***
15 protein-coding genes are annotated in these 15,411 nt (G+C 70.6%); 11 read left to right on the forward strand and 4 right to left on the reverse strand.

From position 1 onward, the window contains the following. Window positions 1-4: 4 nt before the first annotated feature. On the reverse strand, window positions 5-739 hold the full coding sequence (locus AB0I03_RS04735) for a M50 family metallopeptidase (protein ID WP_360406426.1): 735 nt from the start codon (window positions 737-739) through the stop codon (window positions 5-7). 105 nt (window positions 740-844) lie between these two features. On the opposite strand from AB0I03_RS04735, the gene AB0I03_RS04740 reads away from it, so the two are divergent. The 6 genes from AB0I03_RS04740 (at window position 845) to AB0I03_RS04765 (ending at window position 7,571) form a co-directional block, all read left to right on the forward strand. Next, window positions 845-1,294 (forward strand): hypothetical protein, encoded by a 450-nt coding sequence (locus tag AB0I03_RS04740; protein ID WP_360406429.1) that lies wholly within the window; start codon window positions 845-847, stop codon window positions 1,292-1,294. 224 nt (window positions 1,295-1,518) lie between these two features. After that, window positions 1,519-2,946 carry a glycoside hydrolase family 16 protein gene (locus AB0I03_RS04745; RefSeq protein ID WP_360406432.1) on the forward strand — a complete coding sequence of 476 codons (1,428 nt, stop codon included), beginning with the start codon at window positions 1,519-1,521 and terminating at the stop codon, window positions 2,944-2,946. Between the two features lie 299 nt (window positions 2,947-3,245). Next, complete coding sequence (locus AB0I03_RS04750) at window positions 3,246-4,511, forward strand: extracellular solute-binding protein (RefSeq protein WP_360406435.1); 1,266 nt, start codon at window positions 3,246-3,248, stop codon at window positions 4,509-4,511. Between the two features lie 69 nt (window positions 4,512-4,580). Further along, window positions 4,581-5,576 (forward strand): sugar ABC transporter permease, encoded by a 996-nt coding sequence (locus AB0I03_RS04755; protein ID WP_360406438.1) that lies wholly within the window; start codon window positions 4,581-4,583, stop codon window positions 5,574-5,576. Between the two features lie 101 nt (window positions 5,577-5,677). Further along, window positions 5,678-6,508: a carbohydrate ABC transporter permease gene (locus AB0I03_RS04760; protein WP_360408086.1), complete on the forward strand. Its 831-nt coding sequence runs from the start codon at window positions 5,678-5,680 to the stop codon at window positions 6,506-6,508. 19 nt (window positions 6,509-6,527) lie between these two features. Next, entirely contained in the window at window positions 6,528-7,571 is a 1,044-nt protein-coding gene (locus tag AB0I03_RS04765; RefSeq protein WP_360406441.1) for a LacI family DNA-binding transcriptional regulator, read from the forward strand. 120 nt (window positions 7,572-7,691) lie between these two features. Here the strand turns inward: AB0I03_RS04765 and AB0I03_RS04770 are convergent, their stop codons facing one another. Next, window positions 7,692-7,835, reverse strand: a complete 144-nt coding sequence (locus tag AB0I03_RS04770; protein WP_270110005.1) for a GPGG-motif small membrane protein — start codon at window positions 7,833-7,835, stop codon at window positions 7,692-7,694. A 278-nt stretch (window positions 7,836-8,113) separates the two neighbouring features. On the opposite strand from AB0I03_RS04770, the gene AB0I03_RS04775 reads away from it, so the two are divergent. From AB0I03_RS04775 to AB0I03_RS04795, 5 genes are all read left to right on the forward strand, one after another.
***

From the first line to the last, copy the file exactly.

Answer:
15 protein-coding genes are annotated in these 15,411 nt (G+C 70.6%); 11 read left to right on the forward strand and 4 right to left on the reverse strand.

From position 1 onward, the window contains the following. Window positions 1-4: 4 nt before the first annotated feature. On the reverse strand, window positions 5-739 hold the full coding sequence (locus AB0I03_RS04735) for a M50 family metallopeptidase (protein ID WP_360406426.1): 735 nt from the start codon (window positions 737-739) through the stop codon (window positions 5-7). 105 nt (window positions 740-844) lie between these two features. On the opposite strand from AB0I03_RS04735, the gene AB0I03_RS04740 reads away from it, so the two are divergent. The 6 genes from AB0I03_RS04740 (at window position 845) to AB0I03_RS04765 (ending at window position 7,571) form a co-directional block, all read left to right on the forward strand. Next, window positions 845-1,294 (forward strand): hypothetical protein, encoded by a 450-nt coding sequence (locus tag AB0I03_RS04740; protein ID WP_360406429.1) that lies wholly within the window; start codon window positions 845-847, stop codon window positions 1,292-1,294. 224 nt (window positions 1,295-1,518) lie between these two features. After that, window positions 1,519-2,946 carry a glycoside hydrolase family 16 protein gene (locus AB0I03_RS04745; RefSeq protein ID WP_360406432.1) on the forward strand — a complete coding sequence of 476 codons (1,428 nt, stop codon included), beginning with the start codon at window positions 1,519-1,521 and terminating at the stop codon, window positions 2,944-2,946. Between the two features lie 299 nt (window positions 2,947-3,245). Next, complete coding sequence (locus AB0I03_RS04750) at window positions 3,246-4,511, forward strand: extracellular solute-binding protein (RefSeq protein WP_360406435.1); 1,266 nt, start codon at window positions 3,246-3,248, stop codon at window positions 4,509-4,511. Between the two features lie 69 nt (window positions 4,512-4,580). Further along, window positions 4,581-5,576 (forward strand): sugar ABC transporter permease, encoded by a 996-nt coding sequence (locus AB0I03_RS04755; protein ID WP_360406438.1) that lies wholly within the window; start codon window positions 4,581-4,583, stop codon window positions 5,574-5,576. Between the two features lie 101 nt (window positions 5,577-5,677). Further along, window positions 5,678-6,508: a carbohydrate ABC transporter permease gene (locus AB0I03_RS04760; protein WP_360408086.1), complete on the forward strand. Its 831-nt coding sequence runs from the start codon at window positions 5,678-5,680 to the stop codon at window positions 6,506-6,508. 19 nt (window positions 6,509-6,527) lie between these two features. Next, entirely contained in the window at window positions 6,528-7,571 is a 1,044-nt protein-coding gene (locus tag AB0I03_RS04765; RefSeq protein WP_360406441.1) for a LacI family DNA-binding transcriptional regulator, read from the forward strand. 120 nt (window positions 7,572-7,691) lie between these two features. Here the strand turns inward: AB0I03_RS04765 and AB0I03_RS04770 are convergent, their stop codons facing one another. Next, window positions 7,692-7,835, reverse strand: a complete 144-nt coding sequence (locus tag AB0I03_RS04770; protein WP_270110005.1) for a GPGG-motif small membrane protein — start codon at window positions 7,833-7,835, stop codon at window positions 7,692-7,694. A 278-nt stretch (window positions 7,836-8,113) separates the two neighbouring features. On the opposite strand from AB0I03_RS04770, the gene AB0I03_RS04775 reads away from it, so the two are divergent. From AB0I03_RS04775 to AB0I03_RS04795, 5 genes are all read left to right on the forward strand, one after another.